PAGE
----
Khan’s London: Virtue-Signalling ‘Car Free Day’ to Disrupt City as Roads Shut for Festivals, Yoga Sessions

LONDON, ENGLAND - SEPTEMBER 01: A climate change protester holds an anti-BP banner in front of Shell petroleum's headquarters on September 1, 2009 in London, England. Climate campaigners have also been staging a week long protest camp in Blackheath south London. (Photo by Oli Scarff/Getty Images)
Oli Scarff/Getty

Mayor Sadiq Khan will close 16 miles of London roads on Sunday to celebrate “World Car Free Day”, causing traffic jams and delays around the city.

Streets will be shut down across 24 boroughs in London to form “play streets” including festival spaces being set up in Bank and Tower Bridge junctions, a hedge maze in Cheapside, and yoga sessions in the streets of Tower Bridge, reports the BBC.

Parking spaces will also be turned into “parklets” where people can play games or listen to music.

The London mayor says he hopes shutting down some 340 roads to host the events, to the tune of £1 million in City Hall funds, will “inspire Londoners to get out of their cars in their daily lives, and to walk, cycle or use public transport instead”.

While there will be yoga, music, and play in central London, the roads around the “World Car Free Day” zone are set to see increased traffic, with Transport for London warning: “Long queues and delays are expected in the areas around the closures.”

“Roads in the surrounding areas will be extremely busy. There will be significant delays to road journeys,” TfL added.

Khan criticised those who object to his radical green agenda as siding with the “car lobbyists”, with the Labour politician writing in the Evening Standard: “No matter how necessary, or reasonable, the action we take to tackle air pollution and climate change is, sadly there will always be some who blindly side with the car lobbyists and accuse us of a ‘war on motorists’.”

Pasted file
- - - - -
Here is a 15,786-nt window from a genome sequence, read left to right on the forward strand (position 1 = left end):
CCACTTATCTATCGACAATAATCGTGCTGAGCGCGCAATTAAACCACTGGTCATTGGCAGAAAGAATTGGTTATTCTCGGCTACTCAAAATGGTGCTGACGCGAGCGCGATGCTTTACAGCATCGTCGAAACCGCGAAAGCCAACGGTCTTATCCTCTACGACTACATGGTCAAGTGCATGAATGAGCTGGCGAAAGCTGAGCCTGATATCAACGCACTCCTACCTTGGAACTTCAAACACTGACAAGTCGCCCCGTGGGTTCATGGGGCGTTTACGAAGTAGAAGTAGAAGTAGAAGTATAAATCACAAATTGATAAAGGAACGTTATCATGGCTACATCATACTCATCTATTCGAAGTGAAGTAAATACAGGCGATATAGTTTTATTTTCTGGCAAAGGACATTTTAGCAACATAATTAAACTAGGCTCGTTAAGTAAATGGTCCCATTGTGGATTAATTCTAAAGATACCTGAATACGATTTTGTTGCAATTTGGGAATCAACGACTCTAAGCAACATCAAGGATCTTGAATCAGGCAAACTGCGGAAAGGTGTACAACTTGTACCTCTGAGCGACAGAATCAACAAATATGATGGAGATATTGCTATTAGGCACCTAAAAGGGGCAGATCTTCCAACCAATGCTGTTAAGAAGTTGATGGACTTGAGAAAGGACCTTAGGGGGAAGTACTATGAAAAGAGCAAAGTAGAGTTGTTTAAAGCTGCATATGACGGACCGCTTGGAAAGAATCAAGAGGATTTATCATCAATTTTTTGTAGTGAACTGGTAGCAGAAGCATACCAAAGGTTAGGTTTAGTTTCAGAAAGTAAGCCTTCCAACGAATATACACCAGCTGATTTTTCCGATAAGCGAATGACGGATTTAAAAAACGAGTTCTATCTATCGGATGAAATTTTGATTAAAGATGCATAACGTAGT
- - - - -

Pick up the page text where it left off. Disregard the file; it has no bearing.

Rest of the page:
The leftist mayor has said that he wants 80 per cent of journeys in the capital to be taken by foot, cycle, or public transport by 2041.

Travellers already abstain from using private vehicles in the capital for 63 per cent of journeys.

On Wednesday, Mayor Khan gave his support to proposals by Camden council transport chief Adam Harrison to charge Londoners a levy for so-called “needless” car journeys.

Writing an article for the avowedly socialist Fabian Society, Mr Harrison wrote that with the help of rapidly advancing technology, “a nuanced charging system” which is “variable by time of day, the type of journey being made, the vehicle used and the alternatives available” could be used to charge people more who make so-called “needless” car journeys “to the local shops”.

The mayor backed the plans, saying his office would “look into what is available in relation to technology around road-user pricing”.

Drivers in central London already pay an £11.50 a day congestion charge, with drivers whose vehicles do not meet emissions standards paying an additional £12.50 in so-called Ultra-Low Emissions Zones.

While Londoners are being encouraged to cycle more and abandon private vehicles, they have not been very respectful of TfL’s “Boris Bikes” — introduced by former London mayor Boris Johnson — with a report in the London Evening Standard revealing the disregard with which users treat the rented bicycles.

Of 11,500 Boris Bikes, around 200 are “decommissioned” every year due to damage, with more than 12,000 tyres and inner tubes needing replacement annually.

“I see quite regularly people bumping down curbs and when docking, do you really need to do it with such force? That will cause issues with the motor. You also get people who just throw it to the floor. We just want people to treat them as if it was their own bike,” TfL’s head of cycle hire David Eddington complained.

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